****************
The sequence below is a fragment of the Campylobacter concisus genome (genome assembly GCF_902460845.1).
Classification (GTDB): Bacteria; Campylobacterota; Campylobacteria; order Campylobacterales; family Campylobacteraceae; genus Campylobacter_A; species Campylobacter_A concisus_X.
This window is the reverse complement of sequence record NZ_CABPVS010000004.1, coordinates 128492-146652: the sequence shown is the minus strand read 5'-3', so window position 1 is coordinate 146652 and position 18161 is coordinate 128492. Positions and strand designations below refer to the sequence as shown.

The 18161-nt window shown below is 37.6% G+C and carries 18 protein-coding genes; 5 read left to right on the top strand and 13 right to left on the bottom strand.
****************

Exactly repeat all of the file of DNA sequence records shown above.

The sequence below is a fragment of the Campylobacter concisus genome (genome assembly GCF_902460845.1).
Classification (GTDB): Bacteria; Campylobacterota; Campylobacteria; order Campylobacterales; family Campylobacteraceae; genus Campylobacter_A; species Campylobacter_A concisus_X.
This window is the reverse complement of sequence record NZ_CABPVS010000004.1, coordinates 128492-146652: the sequence shown is the minus strand read 5'-3', so window position 1 is coordinate 146652 and position 18161 is coordinate 128492. Positions and strand designations below refer to the sequence as shown.

The 18161-nt window shown below is 37.6% G+C and carries 18 protein-coding genes; 5 read left to right on the top strand and 13 right to left on the bottom strand.